That’s a lot of pressure on the bee population, it’s good to know that while some insects can be harmful there are beneficial pollinators, such as butterflies and hummingbirds.
Ultimately, the goal is that once a flower is pollinated it will start to wilt 7 days after pollination, the flower dries up and the cucumber begins to form, whereas poor pollination will produce flowers but no fruit.
Lack of pollination could be the cause of deformed vegetables. It impacts the yield, size, and weight of your garden plants. Incomplete pollination could be a result of using pesticides that kill the pollinators in your garden.
Female Flower and Pollination
The first blossoms often drop from the vines, since the first flowers to appear on the vines are male.
The female flowers, which open later, have a swelling at the base that forms the fruit, also known as the ovary and after pollinating the female flowers the fruit develops.
Whenever there’s a lack of insect pollinators consider choosing a cucumber variety that won’t require pollinating.
Many newer varieties produce mostly female flowers while other varieties require pollinating with male flowers, in which case some of the seeds in the packet will be pollinator plants that produce the male flowers.
Some varieties are parthenocarpic which means there’s no need for the male plants to produce fruit so be on the lookout for these types as they do not require the presence of insect pollinators.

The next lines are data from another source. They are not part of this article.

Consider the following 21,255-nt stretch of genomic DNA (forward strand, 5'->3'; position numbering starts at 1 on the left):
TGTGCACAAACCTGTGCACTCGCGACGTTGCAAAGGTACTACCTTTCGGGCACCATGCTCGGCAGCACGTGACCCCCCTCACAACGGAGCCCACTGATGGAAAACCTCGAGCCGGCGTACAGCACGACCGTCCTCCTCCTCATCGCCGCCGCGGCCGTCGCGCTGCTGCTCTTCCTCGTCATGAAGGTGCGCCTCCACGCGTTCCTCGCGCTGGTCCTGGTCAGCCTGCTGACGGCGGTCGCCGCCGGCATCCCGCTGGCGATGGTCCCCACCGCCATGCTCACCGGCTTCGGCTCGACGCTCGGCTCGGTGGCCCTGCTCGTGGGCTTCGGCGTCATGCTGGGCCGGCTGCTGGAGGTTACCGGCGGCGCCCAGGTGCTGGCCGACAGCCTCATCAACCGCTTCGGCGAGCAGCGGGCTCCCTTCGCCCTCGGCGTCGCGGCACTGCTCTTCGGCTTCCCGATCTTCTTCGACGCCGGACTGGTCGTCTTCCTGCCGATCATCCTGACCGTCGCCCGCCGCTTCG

5. Lack of Nutrients and Fertilizer in Yellowing Cucumbers
Here are a few things to consider when cucumber leaves are turning yellow or showing signs of yellow spots during the growing season.
The balance of nitrogen is plentiful in the air and combines chemically with other elements to form extra nitrogen compounds.
The most common nutrient problem associated with chlorosis is lack of iron, but manganese or zinc can not be ruled out without further investigation into the issues regarding the plant’s growth.
The correct diagnosis will ensure that the correct precautionary measures are taken.
Lack of Nutrients and Fertilizer
Nutrient deficiencies in growing cucumbers show up in both the leaves of affected plants and fruit, which may turn yellow due to the lack of balanced fertilizer and all the nutrients required to grow healthy crops.